Thursday, 6 January 2011
The Airport Lounge and memories
I'm on the sofa as I type!
I am sitting in the new No1 Airport Lounge at Gatwick Airport. I apologise for the lack of posts, but I have been visiting family for a few days, and the time simply flew by!
Now, of course, the snow has moved in again to Inverness and thus Paradise, so my plane is stuck at the airport in Inverness whilst the runway is de-iced, and my 7.20pm plane will not be leaving much before 9pm. Hence I treated myself to a couple of hours in one of the lounges. A decadance I realise, but so much more civilised than the open concourse.
When I commuted each week from Inverness to Gatwick, to work at the RAM in London, I purchased a marvelous plastic card called 'Priority Pass', which, for an annual cost of about £100 (a few years ago remember!) I had access to most lounges all over the world.
120 minutes of peace, excellent coffee, a superfluity of pretty sandwiches, tremendous yet unlikely layered cakes in more hues than Jospeh's amazing dreamcoat, and lots of booze - which sadly I did not drink, so it is a bit of a waste on that front! This is a new lounge since I was regularly commuting, and, I might add, very much more up market, the staff make one feel as if one is in First Class, as opposed to Cattle Class, and they are so attentive it is almost unnerving!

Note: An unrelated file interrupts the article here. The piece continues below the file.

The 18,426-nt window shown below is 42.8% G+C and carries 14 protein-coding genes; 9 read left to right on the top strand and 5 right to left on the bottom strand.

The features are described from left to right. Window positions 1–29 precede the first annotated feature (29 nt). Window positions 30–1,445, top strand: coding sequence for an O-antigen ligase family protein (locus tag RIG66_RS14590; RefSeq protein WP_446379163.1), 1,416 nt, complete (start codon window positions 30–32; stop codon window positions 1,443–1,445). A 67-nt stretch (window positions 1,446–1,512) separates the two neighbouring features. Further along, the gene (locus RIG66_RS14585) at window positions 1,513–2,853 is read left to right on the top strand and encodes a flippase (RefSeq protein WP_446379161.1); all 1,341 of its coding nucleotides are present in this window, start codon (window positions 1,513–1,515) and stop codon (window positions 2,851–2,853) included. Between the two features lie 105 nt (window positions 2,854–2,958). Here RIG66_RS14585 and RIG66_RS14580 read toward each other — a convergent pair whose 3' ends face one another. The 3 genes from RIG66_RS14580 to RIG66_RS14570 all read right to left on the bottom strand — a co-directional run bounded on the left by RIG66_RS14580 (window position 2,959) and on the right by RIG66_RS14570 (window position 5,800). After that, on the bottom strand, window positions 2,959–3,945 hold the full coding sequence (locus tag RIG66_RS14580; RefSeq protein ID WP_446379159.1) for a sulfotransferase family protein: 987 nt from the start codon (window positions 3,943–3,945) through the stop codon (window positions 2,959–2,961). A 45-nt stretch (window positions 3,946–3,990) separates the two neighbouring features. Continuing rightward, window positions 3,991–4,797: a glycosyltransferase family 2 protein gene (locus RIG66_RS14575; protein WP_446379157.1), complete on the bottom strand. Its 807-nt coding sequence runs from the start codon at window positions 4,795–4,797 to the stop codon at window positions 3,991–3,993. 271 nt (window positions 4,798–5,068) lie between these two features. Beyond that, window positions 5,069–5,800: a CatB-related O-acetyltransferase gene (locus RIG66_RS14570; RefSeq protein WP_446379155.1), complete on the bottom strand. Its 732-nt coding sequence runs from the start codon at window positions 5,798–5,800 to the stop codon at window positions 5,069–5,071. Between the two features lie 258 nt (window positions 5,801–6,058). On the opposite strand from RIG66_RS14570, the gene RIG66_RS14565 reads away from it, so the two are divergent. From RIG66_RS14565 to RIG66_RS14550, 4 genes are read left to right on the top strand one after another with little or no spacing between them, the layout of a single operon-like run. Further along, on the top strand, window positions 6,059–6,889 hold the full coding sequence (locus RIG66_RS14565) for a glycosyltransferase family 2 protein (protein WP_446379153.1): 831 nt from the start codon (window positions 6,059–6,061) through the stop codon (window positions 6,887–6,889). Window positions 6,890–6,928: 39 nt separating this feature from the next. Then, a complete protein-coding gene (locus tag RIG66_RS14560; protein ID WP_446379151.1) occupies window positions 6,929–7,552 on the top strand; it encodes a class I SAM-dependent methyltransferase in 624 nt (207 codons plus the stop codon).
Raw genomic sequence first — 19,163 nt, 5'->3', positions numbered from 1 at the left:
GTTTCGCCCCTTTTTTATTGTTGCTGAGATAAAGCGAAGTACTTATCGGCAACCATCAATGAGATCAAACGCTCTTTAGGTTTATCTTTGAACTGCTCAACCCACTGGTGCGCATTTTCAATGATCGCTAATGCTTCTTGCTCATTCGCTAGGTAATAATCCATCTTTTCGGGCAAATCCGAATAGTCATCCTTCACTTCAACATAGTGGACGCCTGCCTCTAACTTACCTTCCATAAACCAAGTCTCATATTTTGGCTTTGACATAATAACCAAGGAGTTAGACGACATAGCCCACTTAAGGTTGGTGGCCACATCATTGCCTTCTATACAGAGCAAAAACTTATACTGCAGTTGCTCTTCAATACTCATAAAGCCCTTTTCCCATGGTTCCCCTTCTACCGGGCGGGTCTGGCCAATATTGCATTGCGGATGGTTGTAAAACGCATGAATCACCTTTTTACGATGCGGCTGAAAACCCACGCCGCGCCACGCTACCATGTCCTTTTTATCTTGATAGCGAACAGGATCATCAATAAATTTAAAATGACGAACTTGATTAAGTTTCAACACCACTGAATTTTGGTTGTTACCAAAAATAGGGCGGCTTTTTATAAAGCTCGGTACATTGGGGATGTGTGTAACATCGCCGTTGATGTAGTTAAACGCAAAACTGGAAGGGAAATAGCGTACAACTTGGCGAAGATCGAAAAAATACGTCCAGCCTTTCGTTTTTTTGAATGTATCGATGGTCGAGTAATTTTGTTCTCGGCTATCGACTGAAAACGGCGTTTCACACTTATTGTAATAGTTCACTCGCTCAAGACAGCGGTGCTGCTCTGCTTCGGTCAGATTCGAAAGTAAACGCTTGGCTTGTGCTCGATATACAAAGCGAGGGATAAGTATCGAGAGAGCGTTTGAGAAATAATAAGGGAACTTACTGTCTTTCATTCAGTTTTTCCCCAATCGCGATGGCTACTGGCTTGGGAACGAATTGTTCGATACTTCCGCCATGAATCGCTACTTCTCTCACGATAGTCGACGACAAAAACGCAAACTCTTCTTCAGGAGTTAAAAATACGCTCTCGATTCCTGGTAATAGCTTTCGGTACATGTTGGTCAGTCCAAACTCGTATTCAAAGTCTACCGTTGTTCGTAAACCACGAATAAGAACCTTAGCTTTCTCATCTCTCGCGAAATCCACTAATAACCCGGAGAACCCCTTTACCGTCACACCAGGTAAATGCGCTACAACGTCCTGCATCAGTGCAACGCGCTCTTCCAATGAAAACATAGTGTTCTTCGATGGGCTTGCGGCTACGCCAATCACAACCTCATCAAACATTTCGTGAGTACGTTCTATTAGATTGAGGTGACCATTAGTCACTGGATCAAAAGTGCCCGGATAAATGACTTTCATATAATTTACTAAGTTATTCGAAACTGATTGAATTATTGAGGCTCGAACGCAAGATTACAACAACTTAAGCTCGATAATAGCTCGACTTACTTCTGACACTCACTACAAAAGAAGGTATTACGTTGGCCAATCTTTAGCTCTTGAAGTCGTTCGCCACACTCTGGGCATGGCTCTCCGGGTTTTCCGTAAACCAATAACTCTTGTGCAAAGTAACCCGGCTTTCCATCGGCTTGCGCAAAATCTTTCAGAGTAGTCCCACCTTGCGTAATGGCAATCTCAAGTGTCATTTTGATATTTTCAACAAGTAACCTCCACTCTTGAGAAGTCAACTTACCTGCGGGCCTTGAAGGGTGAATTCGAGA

It takes me back 5 years in a nano second, all the endless weekly travelling, the waiting in Departures, the 'whoosh' of the taking off of the plane, and the many, smooth, and the few hairy Highland weather landings in Inverness ! Carrying elephantine bags and briefcases of repertoire, and a small zipped envelope of underwear and clothes (fear not, I was perfectly clean, I kept some smart work clothes in the South!), and working out my next weeks' timetable before I landed, so I was already prepared for the following week! Talk about wishing one's life away!
I so enjoyed my time at the RAM, the students were on the whole so enthusiastic, diligent and talented. My colleagues were interesting, highly stimulating conversationally, so broadly talented, it was always a joy and a privilege to be counted among them.
The travelling did for me, however, and in the end I knew that I could no longer face the gruelling weekly timetable, and teach at home. My Paradise pupils were growing in number, and in talent and dedication, and I had to make a choice. My fatigue was growing, and in some ways I felt schizophrenic, in that I lived two lives, and although the lives consisted of the same work, I felt pulled apart - or perhaps pinned on a almost painless, but gently expanding 'rack' ! I was coming apart at the musical seams, and letting go of it was an immense relief. I had given 18 years of my life to the JRAM, and the time had come for me to retire, and new blood to give it a go!
With four of my old pupils now making up the JRAM Voice Department, I felt at peace that the legacy and standard would be safe in their hands, and the top notch name of the JRAM singing faculty would fly the flag long into the future.
Over to you all, with all my love!